Year after year, the study was always meticulously and sparklingly clean; the floors were shiny and even a bit slippery from being lacquered just before the holiday. The walls were lined on four sides with glass-enclosed bookcases, in which there were probably several thousand seforim. On one side, the bookshelves reached halfway up the wall, and above them were three stained-glass windows. These windows could be cranked open or shut, so whoever sat there—and the same people had those seats year after year—controlled the temperature in the room.
There was what appeared to be a large desk at which the Friediker Rebbe once studied and worked. A few years ago I arranged for one of the caretakers at 770 to take me up to that room to look around a bit. Everything was the same as it had been decades prior. This time, however, the desk didn’t loom as large.
The chair at the center of the desk, the Rebbe’s chair, remained empty. I would estimate that there were about six men who sat around the desk at these services—the same people each year. (There was also a wheelchair in the room that was once the Rebbe’s, which no one except an occasional curious small child would sit on.)
It was at the corner of this desk/table that my father would read from the Torah during leining. They did not place the Torah at the center, because that would mean moving the Rebbe’s chair. As far as I can recall, there were no sales of aliyos, but the same people more or less received the same aliyos each Rosh Hashanah and Yom Kippur. My father read the Torah portions of the day with his usual steadiness and confidence. He delivered the words of the first day’s reading about the Akeidas Yitzchak with a small tremble in his voice that communicated to all in attendance the emotional drama of the event.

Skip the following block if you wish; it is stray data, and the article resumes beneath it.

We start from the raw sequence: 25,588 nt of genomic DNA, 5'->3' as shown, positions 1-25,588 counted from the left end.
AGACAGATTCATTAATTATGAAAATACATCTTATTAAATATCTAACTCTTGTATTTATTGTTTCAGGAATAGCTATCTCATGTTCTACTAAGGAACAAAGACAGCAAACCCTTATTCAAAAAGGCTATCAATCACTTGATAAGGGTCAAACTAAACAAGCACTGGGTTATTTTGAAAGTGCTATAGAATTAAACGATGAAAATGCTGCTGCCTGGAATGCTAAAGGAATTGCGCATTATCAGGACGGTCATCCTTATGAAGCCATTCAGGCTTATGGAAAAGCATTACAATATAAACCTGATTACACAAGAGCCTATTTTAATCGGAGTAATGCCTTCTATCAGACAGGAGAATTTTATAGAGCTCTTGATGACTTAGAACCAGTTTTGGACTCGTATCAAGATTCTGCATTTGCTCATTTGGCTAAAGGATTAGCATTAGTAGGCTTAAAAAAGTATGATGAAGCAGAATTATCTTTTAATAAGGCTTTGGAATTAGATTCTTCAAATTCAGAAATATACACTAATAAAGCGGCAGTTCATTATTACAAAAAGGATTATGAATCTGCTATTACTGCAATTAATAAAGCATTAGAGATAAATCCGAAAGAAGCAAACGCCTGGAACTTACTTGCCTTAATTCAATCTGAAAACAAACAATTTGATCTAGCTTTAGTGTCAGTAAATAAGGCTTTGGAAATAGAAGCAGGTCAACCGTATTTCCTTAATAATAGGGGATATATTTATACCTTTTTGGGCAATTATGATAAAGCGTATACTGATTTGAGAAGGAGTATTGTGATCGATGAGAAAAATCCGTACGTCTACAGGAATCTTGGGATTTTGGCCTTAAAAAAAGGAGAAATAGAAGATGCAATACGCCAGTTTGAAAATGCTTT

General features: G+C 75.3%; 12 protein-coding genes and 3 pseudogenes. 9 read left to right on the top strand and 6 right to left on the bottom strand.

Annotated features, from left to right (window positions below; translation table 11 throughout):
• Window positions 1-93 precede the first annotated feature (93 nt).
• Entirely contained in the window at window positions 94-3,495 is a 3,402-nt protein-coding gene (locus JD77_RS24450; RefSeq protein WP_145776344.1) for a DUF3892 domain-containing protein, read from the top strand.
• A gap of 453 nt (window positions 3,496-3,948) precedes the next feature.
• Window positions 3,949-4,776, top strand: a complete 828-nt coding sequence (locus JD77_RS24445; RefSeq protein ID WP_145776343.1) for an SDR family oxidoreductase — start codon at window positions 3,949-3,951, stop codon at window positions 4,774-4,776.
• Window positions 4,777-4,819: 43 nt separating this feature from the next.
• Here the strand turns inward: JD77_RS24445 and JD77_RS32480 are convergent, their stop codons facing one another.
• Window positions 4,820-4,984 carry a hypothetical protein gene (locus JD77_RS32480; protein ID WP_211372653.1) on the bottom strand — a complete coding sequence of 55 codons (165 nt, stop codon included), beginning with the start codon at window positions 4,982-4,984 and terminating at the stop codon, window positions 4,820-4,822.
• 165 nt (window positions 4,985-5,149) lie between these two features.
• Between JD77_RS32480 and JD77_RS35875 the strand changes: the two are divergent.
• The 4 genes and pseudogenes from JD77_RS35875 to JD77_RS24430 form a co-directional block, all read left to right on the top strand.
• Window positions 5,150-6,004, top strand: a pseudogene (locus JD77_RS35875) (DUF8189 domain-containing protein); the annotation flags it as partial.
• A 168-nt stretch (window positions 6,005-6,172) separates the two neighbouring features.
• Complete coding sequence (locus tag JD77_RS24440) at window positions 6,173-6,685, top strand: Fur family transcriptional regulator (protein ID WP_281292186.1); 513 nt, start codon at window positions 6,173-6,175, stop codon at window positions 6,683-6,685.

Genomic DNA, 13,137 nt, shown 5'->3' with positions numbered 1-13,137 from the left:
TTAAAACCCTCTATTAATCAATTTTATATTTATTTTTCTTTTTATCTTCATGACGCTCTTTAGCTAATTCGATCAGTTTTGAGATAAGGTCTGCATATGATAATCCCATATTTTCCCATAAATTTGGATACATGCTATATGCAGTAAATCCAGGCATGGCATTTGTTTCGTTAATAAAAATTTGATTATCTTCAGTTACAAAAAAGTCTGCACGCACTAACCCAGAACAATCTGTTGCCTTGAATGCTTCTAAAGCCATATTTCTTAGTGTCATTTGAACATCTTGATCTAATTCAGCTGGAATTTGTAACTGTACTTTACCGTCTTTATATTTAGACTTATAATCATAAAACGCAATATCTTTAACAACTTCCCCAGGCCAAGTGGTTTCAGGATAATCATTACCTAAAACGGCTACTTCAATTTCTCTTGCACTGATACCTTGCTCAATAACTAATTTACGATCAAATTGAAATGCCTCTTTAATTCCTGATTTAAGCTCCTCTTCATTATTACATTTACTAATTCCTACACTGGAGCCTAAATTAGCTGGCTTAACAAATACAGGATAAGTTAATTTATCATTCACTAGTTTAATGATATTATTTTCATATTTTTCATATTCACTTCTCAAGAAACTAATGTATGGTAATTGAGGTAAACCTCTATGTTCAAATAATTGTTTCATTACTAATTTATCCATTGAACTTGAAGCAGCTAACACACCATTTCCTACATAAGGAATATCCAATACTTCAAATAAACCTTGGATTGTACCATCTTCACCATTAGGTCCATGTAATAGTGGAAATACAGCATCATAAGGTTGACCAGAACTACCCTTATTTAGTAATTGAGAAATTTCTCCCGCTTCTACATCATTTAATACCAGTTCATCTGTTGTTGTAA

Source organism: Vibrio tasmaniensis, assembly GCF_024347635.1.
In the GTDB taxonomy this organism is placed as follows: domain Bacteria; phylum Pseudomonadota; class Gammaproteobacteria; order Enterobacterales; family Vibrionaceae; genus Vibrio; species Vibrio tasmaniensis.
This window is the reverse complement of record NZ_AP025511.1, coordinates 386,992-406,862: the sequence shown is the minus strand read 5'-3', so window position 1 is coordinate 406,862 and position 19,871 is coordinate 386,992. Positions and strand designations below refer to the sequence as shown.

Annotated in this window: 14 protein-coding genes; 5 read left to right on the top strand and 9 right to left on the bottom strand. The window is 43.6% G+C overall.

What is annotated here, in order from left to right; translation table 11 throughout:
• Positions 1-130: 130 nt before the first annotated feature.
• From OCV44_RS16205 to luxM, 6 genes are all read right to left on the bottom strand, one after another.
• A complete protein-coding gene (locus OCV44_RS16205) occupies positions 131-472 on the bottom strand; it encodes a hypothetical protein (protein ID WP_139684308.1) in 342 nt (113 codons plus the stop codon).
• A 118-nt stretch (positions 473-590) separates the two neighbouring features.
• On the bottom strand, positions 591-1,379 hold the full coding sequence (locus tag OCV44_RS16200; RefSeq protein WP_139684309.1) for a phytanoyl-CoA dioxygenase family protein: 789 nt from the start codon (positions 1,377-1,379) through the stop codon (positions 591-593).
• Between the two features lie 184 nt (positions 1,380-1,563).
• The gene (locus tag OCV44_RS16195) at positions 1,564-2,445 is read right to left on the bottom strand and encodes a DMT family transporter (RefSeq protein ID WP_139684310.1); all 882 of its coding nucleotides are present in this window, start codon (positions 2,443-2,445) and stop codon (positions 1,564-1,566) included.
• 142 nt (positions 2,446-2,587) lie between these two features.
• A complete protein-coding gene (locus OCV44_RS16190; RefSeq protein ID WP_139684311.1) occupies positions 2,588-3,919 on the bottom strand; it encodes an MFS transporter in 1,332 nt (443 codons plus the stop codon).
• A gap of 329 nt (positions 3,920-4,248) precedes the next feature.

There was a room across the hall in which a woman davened all by herself. This was the widow of the Rebbe, Rebbetzin Nechama Dina. On some of these occasions, she had some relatives there to tend to her needs. I remember seeing her once as she opened the door a bit wider than usual to hear the blowing of the shofar by our steady ba’al tekiyah, Rav Sholom Dov Ber Rivkin, z’l. She seemed to be a tall woman in a blonde sheitel with a kerchief draped ever so slightly over it. As far as I can recall, she wore a long pink gown on that occasion.
If you read Joseph Telushkin’s book, Rebbe, then you became acquainted with Manya, the woman who was the caretaker or housekeeper in charge of keeping things orderly and together on this floor of 770. I believe part of her job was to take care of the Rebbetzin. The place up there had a regal, even majestic look to it, even to a young boy.